The SSPX (Society of Saint Pius X) has announced that it has become the owner of the Minoritenkirche, in Vienna’s inner city. The Society will be able to take possession of this church, officially named Italienische Nationalkirche Maria Schnee (Italian National Church of Mary of the Snows) on June 3, 2022, the anniversary of its donation to the Italian congregation by Emperor Joseph II on June 3, 1784.
The significance of this news does not escape a Catholic historian. The Minoritenkirche is not only one of the most beautiful and oldest churches in Vienna, but, between 1780 and 1815, it represented the heart of Catholic resistance against revolutionary ideas. At that time, Jansenism, Gallicanism, the Enlightenment, different and heterogeneous forces, but united by their hatred of the Church of Rome, intertwined their efforts, in the shadow of the Masonic lodges, to destroy the Christian religious and social order. Father Nikolaus Albert von Diessbach (1732-1798), a former Swiss officer who had belonged to the Society of Jesus before its suppression (1773), between 1779 and 1780 founded in Turin, under the name of Amicizia Cristiana, an organization that aimed to resist this subversive project by fighting it with its own weapons: the dissemination of books and the secrecy that surrounded the members of the association (see Roberto de Mattei, La Biblioteca delle “Amicizie” : repertorio critico della cultura cattolica 1770-1830, Bibliopolis 2005).
Vienna, the capital of the Holy Roman Empire, over which Joseph II of Habsburg-Lorraine (1765-1790) reigned, was at that time the European city in which the network of contacts and errors of the enemies of the Church was most densely interwoven. “In Vienna – which became in the second half of the eighteenth century the capital of anti-Curialism – Freemasonry and Enlightenment, Jansenism and liberal Catholicism sometimes seem to mingle in the same person to fight the same battle against the same opponents,” writes the historian Carlo Francovich in his Storia della Massoneria in Italia (La Nuova Italia 1979, p. 241).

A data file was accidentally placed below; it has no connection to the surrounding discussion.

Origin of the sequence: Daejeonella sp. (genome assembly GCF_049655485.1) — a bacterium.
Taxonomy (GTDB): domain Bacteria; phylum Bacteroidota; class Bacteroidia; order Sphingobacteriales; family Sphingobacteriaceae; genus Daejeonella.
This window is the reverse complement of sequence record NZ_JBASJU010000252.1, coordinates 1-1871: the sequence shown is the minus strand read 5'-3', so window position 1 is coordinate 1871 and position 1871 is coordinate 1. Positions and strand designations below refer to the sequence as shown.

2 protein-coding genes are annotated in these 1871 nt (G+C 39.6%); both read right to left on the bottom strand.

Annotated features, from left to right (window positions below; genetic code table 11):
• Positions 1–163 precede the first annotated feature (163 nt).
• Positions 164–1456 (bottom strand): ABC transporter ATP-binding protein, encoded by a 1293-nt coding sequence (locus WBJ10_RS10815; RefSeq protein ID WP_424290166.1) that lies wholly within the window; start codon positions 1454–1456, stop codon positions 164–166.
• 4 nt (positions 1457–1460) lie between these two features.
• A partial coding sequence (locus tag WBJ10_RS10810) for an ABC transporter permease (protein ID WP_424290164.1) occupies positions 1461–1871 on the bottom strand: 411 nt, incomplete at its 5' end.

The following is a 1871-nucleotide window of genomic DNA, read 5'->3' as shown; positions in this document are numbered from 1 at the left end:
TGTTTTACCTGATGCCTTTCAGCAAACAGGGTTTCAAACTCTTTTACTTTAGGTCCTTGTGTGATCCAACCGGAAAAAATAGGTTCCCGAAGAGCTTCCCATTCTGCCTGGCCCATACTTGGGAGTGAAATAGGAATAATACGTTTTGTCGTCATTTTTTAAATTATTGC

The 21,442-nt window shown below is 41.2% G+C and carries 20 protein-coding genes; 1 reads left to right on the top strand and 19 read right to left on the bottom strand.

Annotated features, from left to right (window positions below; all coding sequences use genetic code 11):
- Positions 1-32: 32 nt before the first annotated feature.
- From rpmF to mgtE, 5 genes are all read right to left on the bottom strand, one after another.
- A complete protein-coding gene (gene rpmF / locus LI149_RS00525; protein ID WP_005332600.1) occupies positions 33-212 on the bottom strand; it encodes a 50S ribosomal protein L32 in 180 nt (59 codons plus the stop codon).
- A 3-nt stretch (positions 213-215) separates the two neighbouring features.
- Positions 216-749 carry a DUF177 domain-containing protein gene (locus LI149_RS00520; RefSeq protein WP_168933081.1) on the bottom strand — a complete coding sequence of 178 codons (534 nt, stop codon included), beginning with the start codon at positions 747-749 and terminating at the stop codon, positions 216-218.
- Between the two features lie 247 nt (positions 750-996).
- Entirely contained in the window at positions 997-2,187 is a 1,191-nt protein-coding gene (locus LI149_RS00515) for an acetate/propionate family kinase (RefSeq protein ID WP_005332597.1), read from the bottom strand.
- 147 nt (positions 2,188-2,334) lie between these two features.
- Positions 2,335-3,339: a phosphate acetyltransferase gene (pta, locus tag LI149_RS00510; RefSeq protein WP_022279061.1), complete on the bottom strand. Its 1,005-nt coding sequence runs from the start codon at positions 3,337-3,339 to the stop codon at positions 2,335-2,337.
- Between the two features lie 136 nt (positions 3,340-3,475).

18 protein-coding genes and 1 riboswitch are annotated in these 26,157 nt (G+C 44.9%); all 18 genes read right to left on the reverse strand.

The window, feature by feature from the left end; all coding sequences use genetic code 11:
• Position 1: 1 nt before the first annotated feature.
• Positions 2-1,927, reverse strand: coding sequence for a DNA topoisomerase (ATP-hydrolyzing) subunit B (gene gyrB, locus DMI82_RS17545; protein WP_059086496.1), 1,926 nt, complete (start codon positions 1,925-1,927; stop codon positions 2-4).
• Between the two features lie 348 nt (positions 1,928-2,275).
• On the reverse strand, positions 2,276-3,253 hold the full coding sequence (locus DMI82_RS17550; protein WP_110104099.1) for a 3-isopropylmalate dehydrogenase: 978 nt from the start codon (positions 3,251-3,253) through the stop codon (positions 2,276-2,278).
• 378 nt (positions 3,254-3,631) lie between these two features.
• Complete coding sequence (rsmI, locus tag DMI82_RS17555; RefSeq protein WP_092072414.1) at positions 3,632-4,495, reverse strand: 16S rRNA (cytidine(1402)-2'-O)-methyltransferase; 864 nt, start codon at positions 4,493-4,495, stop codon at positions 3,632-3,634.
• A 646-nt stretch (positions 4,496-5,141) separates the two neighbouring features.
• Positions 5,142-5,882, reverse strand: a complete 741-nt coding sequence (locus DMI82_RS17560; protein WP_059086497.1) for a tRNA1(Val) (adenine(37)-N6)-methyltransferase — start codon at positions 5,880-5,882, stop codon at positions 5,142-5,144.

When, in 1782, Pope Pius VI (1775-1799) decided to go to Vienna as a “peregrinus apostolicus“, Father Diessbach, accompanied by his main collaborator, the Venerable Pius Brunone Lanteri (1759-1830), preceded him by a month to prepare, with sermons, contacts, distribution of brochures, the reception of Austrian Catholics to the Pope. The success of the trip was such that Diessbach decided to move the center of his apostolate from Turin to the Habsburg capital.
In Vienna, the Catholic resistance had its fulcrum in the Minoritenkirche, of which Baron Joseph von Penckler (1751-1830) was provost. Penckler, spiritually directed by Diessbach and then by Lanteri, had been educated at the “Theresianum” in Vienna by the Jesuits and had maintained close relations with some of their leading figures, such as Father Maximilian Hell (1720-1792), the Court astronomer, and with the theologian Luigi Virginio (1756-1805), who became rector of the Minoritenkirche. The same church was also headed by a group of Italian exiles, including the Marquess Maria Maddalena Frescobaldi (1871-1839), founder of the Passionist Sisters of St. Paul of the Cross and also affiliated to the Christian Friendship. Diessbach also established in the Austrian capital close relations with the Court through Prince Louis Eugene of Württemberg (1731-1795): he obtained the abjuration and became spiritual director of Princess Elisabeth of Württemberg (1767-1790) and took care of the education of the imperial archduke Francis, who in 1788 married Elisabeth, the first of his four wives.
In the winter of 1790, when Joseph II died, Diessbach presented the new Emperor Leopold II with a Memorial that constitutes a true “manifesto” of cultural and political action. The historian Ernst Karl Winter (1895-1859), who was the first to perceive its importance, wanted to see in it the lines of that Staats Romantik which would constitute the model of Austrian political Catholicism in the nineteenth century (Romantik, ” Zeitschrift für schweizerische Kirchengeschichte“, 21 (1927), pp. 81-102).